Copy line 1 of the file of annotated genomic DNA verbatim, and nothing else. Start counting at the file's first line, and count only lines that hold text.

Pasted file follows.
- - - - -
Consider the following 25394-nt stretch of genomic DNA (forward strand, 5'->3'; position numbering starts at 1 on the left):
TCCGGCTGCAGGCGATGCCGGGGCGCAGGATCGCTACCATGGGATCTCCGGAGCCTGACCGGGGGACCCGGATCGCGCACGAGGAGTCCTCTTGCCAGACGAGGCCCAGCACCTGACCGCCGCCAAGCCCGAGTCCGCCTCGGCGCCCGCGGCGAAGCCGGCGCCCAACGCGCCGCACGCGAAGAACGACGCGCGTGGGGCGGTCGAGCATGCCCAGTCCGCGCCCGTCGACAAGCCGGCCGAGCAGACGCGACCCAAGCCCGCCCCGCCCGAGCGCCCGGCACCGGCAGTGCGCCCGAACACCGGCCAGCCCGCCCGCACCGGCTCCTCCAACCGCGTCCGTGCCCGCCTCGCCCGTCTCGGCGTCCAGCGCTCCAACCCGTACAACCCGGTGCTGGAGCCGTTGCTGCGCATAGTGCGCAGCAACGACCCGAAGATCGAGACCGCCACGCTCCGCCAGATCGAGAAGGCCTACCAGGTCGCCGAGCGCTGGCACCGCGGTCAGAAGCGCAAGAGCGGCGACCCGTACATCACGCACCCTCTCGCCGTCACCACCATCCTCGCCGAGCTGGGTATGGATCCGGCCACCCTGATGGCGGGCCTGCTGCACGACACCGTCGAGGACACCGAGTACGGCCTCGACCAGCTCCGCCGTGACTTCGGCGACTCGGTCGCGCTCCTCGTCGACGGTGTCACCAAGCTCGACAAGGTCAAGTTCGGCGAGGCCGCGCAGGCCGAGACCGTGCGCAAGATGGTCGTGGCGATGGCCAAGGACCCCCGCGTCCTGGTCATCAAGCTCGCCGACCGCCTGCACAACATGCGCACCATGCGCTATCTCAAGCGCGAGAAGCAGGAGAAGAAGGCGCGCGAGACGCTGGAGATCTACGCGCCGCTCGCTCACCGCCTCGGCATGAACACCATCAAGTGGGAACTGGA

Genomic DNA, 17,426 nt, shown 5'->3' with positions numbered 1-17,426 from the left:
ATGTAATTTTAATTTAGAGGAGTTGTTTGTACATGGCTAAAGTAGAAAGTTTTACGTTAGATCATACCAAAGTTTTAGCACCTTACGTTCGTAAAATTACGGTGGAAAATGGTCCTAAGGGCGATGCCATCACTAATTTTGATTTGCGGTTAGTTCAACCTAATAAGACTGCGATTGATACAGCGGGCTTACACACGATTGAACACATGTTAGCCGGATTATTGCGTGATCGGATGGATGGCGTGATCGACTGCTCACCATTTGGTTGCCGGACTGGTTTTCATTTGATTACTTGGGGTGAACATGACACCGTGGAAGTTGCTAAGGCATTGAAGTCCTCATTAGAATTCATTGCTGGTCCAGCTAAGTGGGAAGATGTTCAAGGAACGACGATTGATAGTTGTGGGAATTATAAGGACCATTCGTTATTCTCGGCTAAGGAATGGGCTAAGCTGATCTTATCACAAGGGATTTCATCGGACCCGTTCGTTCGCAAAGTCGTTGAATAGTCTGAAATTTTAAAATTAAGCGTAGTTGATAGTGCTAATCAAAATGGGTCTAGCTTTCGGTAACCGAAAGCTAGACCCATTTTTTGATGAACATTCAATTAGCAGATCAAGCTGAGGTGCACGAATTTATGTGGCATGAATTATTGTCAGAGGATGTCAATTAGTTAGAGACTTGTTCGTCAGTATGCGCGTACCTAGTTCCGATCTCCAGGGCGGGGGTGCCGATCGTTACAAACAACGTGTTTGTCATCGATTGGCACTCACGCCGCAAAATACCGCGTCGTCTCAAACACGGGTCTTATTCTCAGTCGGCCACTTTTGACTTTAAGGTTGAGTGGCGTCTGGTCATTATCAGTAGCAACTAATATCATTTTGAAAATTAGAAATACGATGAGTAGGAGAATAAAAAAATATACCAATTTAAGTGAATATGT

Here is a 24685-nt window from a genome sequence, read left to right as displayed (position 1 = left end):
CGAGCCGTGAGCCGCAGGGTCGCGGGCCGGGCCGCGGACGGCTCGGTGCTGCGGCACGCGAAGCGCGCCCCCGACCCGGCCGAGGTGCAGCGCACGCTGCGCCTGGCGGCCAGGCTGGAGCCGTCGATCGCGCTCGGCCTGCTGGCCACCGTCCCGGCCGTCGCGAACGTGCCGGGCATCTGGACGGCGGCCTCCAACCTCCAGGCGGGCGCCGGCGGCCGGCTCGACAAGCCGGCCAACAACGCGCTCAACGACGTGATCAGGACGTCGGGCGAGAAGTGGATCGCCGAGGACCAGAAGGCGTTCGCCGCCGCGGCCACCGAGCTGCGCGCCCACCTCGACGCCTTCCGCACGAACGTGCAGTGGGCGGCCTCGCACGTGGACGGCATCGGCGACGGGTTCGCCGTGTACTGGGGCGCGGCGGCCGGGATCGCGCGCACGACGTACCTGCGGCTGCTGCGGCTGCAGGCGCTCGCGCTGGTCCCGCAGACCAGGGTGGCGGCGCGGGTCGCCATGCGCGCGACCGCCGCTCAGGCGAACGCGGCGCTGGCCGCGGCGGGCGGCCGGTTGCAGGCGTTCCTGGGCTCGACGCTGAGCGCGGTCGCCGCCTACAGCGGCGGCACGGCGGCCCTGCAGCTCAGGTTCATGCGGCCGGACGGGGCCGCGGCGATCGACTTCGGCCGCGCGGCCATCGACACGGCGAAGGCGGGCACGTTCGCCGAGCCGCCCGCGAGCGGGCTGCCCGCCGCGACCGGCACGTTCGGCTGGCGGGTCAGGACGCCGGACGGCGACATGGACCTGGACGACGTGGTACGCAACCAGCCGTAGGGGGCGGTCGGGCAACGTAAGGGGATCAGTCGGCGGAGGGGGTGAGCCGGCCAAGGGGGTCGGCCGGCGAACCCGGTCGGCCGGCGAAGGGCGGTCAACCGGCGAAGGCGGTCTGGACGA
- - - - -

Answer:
Consider the following 25394-nt stretch of genomic DNA (forward strand, 5'->3'; position numbering starts at 1 on the left):